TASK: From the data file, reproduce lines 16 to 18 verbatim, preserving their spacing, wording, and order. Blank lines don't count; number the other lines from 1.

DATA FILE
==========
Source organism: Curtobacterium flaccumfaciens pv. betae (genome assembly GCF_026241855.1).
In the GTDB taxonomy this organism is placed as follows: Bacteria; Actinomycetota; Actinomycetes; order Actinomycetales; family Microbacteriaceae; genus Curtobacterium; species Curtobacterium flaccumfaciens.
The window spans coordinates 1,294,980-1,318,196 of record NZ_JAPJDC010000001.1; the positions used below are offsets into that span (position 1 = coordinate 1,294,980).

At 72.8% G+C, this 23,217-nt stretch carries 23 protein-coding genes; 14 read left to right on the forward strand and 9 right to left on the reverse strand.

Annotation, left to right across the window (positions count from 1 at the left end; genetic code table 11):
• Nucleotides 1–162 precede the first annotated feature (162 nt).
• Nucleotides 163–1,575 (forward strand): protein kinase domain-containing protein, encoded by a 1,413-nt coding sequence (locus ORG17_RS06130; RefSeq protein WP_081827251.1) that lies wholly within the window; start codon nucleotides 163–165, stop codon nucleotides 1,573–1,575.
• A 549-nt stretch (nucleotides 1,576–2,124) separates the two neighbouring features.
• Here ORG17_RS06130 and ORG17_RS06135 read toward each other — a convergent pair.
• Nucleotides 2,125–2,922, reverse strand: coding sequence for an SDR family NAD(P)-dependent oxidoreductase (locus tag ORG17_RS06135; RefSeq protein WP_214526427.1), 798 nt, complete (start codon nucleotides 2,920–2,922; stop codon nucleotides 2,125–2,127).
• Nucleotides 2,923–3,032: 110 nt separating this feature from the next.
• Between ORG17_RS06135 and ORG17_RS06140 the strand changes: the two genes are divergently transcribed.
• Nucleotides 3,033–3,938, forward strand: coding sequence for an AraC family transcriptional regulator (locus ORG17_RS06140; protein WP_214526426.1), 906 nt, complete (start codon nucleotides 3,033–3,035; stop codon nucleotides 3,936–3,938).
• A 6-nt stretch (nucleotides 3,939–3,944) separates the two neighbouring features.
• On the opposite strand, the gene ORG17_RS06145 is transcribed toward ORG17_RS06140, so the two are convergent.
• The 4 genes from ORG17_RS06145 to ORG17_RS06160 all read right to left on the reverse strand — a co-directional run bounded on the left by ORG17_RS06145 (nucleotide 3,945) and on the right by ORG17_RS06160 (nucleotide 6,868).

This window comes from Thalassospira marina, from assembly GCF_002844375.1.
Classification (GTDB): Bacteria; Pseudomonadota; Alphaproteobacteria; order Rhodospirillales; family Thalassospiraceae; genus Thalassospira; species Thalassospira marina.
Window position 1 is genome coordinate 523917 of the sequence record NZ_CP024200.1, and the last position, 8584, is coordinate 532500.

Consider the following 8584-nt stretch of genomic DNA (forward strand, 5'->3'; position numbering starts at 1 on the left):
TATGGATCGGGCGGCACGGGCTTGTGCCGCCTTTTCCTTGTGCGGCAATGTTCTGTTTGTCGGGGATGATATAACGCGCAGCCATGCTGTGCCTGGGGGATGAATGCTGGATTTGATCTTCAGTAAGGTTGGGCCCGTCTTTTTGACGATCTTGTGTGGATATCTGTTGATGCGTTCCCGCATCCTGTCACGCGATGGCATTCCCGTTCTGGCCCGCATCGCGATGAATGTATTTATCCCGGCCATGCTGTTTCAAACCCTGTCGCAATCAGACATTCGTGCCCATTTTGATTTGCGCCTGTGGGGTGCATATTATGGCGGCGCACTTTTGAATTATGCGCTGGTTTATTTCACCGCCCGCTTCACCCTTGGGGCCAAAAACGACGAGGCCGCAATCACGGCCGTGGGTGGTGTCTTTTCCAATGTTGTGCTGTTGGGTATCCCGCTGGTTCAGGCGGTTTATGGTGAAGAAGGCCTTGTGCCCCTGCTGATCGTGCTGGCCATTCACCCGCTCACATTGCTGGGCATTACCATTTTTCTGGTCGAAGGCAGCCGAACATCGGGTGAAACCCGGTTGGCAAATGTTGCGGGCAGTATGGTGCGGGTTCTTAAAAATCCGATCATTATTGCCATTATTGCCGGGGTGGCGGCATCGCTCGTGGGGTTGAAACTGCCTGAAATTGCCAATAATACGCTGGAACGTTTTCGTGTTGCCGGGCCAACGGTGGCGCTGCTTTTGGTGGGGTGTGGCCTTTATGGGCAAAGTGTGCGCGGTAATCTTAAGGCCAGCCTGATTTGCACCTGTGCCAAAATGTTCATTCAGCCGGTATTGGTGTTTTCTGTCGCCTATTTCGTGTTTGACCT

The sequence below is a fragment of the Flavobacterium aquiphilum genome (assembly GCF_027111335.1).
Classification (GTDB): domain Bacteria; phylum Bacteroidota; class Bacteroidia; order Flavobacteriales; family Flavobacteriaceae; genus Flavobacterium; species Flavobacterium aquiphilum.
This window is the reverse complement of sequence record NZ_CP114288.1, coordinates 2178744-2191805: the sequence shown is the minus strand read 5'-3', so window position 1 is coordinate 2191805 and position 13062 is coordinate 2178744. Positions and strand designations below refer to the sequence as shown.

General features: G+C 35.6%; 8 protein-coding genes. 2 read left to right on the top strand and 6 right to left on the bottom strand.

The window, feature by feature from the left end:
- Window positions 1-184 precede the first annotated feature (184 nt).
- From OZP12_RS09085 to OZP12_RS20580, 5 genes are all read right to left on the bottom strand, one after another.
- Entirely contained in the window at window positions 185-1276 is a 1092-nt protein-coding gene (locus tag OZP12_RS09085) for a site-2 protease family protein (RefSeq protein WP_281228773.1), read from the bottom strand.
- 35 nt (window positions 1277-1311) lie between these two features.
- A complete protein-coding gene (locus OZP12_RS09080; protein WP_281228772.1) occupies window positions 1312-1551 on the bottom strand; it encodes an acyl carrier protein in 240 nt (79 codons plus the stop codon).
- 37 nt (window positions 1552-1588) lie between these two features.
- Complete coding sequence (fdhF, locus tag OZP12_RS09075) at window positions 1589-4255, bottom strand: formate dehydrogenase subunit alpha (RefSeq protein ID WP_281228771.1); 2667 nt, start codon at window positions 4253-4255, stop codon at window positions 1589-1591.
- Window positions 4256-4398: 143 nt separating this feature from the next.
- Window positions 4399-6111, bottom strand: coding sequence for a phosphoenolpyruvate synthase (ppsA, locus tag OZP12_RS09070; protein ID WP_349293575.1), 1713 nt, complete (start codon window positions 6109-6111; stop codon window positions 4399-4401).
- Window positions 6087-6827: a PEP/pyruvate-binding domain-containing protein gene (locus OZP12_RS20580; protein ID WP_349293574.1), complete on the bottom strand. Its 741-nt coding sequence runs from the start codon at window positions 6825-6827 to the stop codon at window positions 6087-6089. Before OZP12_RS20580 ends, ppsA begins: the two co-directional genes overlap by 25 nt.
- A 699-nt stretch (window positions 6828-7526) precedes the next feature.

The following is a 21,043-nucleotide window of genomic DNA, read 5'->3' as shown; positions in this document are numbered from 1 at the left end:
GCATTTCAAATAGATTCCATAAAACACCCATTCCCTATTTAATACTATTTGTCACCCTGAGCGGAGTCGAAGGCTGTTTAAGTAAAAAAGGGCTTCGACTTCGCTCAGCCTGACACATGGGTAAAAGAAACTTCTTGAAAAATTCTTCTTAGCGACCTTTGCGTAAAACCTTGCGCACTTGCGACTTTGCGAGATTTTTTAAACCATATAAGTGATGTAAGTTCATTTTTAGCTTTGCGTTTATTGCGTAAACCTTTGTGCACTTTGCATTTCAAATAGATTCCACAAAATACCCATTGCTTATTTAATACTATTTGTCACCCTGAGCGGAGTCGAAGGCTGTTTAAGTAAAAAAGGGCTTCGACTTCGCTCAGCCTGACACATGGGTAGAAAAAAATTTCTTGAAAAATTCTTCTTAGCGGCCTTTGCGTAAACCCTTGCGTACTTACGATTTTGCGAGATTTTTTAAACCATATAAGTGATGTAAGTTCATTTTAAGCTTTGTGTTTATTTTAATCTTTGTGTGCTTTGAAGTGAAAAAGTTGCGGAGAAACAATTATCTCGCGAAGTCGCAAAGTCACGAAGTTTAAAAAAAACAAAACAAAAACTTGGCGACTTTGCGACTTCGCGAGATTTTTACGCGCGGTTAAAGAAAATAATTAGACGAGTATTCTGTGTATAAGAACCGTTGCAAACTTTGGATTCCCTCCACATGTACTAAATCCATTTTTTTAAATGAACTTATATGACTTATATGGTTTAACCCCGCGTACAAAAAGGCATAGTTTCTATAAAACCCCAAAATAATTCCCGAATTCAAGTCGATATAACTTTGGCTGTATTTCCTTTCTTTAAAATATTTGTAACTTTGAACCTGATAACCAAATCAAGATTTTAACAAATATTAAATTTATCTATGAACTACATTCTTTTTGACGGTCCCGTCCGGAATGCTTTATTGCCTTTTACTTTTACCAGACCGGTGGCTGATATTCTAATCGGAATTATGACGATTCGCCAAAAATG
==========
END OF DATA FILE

• The 4 genes from ORG17_RS06145 to ORG17_RS06160 all read right to left on the reverse strand — a co-directional run bounded on the left by ORG17_RS06145 (nucleotide 3,945) and on the right by ORG17_RS06160 (nucleotide 6,868).

This window comes from Thalassospira marina, from assembly GCF_002844375.1.
Classification (GTDB): Bacteria; Pseudomonadota; Alphaproteobacteria; order Rhodospirillales; family Thalassospiraceae; genus Thalassospira; species Thalassospira marina.